Many lawmakers in the Republican-controlled General Assembly seem to be looking to Gov. Bob McDonnell for guidance.
But Mr. McDonnell, also a Republican, pointedly indicated on Tuesday, when the last research report he requested arrived, that he might not take a position at all.       
Supporters are disappointed and perplexed by Mr. McDonnell’s cautious stance so far
A spokesman denied that the governor was motivated by a political calculus over his national reputation. “He’s focused on public health and safety and smart public policy. That’s it,” said J. Tucker Martin, Mr. McDonnell’s communications director.
A National Academy of Sciences report in 2011 stopped the momentum in last year’s General Assembly for lifting the ban, imposed three decades earlier in the wake of the Three Mile Island nuclear plant accident. The report warned of “steep hurdles” to safe mining and “significant human health” dangers if a capped tailings pile leaks because of the state’s “frequent storms.”
To influence lawmakers, Virginia Uranium has poured more than $600,000 into campaign contributions and lobbying since 2008, according to public records. For the current 45-day legislative session in Richmond, it has retained 20 lobbyists.
The opposition, made up of a coalition of environmental groups, the Virginia Farm Bureau and cities downstream from the mine site, has also spent generously on lobbyists.
“By now, members are running and hiding” in the Capitol when they spot a lobbyist, a legislative aide said.
In 2010 and 2011, Virginia Uranium paid $122,000 total to fly about two dozen members of the General Assembly to France to visit a tailings storage site, which critics quickly labeled a junket.
The sponsor of the Senate bill that would lift the uranium ban, John C. Watkins, was among those traveling.
“There is nothing in life that is 100 percent guaranteed,” Mr. Watkins said of the safety concerns of opponents, adding that he respected those concerns. His bill would direct the state to write regulations for mining, including protecting groundwater, a process that could take several years. “We are going to employ the best engineering, the best technology, the best science” to prevent contamination, he said.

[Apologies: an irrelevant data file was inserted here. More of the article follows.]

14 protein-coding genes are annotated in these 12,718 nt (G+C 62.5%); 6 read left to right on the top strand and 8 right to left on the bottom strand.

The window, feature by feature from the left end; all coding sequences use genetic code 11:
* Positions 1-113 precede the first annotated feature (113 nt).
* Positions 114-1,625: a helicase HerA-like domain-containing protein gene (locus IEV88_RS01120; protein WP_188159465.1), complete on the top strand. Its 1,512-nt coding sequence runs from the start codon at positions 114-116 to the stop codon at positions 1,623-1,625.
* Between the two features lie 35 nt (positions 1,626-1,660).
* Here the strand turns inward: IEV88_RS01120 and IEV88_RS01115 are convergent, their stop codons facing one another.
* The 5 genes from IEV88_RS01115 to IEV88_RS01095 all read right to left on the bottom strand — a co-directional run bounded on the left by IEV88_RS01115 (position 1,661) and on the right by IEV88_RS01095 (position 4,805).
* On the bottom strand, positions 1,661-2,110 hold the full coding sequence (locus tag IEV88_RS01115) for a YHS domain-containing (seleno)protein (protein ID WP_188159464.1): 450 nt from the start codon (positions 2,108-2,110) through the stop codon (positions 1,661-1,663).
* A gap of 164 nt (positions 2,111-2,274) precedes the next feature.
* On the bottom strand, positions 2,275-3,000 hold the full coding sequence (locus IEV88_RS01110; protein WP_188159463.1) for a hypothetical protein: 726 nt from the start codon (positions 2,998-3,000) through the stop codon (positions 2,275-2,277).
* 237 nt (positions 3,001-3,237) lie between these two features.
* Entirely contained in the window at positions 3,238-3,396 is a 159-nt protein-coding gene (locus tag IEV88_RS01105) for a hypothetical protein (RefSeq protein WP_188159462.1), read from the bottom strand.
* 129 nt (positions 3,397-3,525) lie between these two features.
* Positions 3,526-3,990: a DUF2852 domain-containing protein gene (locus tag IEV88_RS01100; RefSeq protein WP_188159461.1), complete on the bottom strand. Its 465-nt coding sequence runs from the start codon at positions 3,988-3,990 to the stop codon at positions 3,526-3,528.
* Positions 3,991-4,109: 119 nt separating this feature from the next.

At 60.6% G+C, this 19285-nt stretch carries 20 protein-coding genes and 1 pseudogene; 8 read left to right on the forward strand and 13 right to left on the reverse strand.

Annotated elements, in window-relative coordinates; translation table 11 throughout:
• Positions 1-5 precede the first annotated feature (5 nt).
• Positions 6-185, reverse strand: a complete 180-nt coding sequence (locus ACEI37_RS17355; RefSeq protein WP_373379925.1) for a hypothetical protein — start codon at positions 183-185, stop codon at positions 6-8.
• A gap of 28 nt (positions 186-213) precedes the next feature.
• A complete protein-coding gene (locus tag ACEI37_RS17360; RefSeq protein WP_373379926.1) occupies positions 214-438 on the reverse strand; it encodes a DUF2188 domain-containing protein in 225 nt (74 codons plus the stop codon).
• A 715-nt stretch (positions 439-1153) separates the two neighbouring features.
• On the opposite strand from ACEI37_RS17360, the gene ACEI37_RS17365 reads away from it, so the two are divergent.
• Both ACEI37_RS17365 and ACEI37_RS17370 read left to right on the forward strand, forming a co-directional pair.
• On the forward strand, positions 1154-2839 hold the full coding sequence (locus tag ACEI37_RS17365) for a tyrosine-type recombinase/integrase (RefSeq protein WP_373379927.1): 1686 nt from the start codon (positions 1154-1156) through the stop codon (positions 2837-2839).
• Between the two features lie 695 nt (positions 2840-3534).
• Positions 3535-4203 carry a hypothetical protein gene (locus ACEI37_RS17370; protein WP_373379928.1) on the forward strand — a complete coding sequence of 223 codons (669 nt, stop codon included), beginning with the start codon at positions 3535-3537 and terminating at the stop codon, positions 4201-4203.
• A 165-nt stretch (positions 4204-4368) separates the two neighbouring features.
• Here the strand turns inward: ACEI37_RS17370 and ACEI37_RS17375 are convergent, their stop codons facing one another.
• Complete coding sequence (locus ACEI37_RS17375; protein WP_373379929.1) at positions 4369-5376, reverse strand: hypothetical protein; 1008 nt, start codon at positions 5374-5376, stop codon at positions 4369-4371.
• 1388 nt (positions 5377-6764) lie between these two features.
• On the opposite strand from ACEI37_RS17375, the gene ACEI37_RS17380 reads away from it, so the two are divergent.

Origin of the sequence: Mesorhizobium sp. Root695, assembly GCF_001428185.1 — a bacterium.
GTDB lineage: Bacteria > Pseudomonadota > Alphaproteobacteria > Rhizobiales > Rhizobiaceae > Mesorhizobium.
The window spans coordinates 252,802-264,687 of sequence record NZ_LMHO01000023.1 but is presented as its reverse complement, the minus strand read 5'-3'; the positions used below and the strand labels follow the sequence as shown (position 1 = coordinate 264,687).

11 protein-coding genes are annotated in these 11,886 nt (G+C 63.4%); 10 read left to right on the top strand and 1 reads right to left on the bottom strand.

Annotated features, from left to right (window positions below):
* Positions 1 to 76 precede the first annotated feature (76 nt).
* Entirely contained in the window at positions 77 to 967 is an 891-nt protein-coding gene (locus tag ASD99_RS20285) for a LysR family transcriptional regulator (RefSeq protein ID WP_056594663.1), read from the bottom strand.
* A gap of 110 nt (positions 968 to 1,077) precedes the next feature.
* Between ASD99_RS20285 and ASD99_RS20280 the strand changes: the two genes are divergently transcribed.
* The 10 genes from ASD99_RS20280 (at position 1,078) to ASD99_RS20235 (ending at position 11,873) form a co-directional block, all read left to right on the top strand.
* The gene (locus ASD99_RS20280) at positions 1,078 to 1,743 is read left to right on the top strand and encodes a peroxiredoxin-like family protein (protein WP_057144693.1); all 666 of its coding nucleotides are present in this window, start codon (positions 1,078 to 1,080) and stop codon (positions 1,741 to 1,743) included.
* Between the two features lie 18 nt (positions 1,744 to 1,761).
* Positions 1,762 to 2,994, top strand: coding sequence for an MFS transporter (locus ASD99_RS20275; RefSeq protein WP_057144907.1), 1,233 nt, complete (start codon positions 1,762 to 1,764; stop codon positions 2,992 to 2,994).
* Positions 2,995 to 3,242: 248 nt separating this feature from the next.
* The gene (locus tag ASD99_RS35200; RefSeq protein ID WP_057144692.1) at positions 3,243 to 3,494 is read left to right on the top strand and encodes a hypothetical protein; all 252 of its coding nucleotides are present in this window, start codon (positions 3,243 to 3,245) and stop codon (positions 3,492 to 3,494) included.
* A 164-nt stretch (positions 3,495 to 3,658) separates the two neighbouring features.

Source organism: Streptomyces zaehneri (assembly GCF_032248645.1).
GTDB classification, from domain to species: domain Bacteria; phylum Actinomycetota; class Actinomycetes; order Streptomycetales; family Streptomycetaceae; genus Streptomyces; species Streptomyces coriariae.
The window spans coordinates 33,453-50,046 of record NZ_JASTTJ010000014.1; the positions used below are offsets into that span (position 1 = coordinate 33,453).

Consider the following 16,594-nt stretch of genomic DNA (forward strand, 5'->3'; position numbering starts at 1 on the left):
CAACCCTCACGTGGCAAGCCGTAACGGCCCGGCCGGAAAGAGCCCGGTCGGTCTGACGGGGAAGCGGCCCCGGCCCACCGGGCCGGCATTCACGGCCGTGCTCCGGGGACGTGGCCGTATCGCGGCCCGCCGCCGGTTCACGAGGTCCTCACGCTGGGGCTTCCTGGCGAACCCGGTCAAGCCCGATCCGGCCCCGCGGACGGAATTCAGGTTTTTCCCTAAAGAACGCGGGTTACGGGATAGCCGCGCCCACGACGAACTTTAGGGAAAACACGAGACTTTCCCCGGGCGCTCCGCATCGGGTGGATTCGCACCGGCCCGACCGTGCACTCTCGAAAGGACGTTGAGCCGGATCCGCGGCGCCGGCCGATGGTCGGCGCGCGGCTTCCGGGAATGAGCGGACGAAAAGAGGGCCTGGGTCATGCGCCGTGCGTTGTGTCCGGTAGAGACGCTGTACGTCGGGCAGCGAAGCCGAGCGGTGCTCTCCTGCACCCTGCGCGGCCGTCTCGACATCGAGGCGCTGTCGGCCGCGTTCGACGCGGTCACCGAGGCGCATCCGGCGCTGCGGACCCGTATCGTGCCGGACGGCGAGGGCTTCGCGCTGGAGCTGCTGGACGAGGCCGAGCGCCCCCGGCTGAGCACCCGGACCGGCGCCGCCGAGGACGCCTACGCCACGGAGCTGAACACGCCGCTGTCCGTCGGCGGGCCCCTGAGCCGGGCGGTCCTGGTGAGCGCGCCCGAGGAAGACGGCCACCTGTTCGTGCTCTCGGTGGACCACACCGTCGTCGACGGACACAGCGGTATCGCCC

In south-central Virginia, many officials have come out in opposition, most recently the Chamber of Commerce of Danville and Pittsylvania County, where Chatham is.
Delegate James E. Edmunds II, a Republican, said that in the event that radiation leaked into the groundwater, his district would be one of the first affected. “There’s no waiting for a big rain to clean it up,” he said. “I’m not going to have that as my legacy.”
The issue has turned many of the region’s elected Republicans,into mining opponents.
Delegate Donald W. Merricks, who represents Chatham and opposes the mine.
In Chatham, a quaint town , the nerves of many residents are so frayed .”
Wanda Doss, 56, a clerical worker leaving Pat’s, said: “I’m afraid of cancer down the road and polluted water. You have a flood, and it’s going to get in the water system.”
Informal vote counters in the General Assembly said the House, where Republicans hold a supermajority, is inclined to say yes to mining. The State Senate, with Democrats and Republicans each holding 20 seats, is considered too close to call.
Even if Mr. McDonnell does not weigh in, his lieutenant governor, William T. Bolling, a Republican, may exert an influence; he casts the deciding vote in the event of a tie in the Senate. Thwarted by his party in his quest to become its nominee to replace Mr. McDonnell this year, Mr. Bolling has hinted that he might run as an independent.
He recently said he opposes uranium mining. 
 A version of this article appeared in print on January 20, 2013, on page A19 of the New York edition with the headline: Rift Widens Over Mining Of Uranium in Virginia.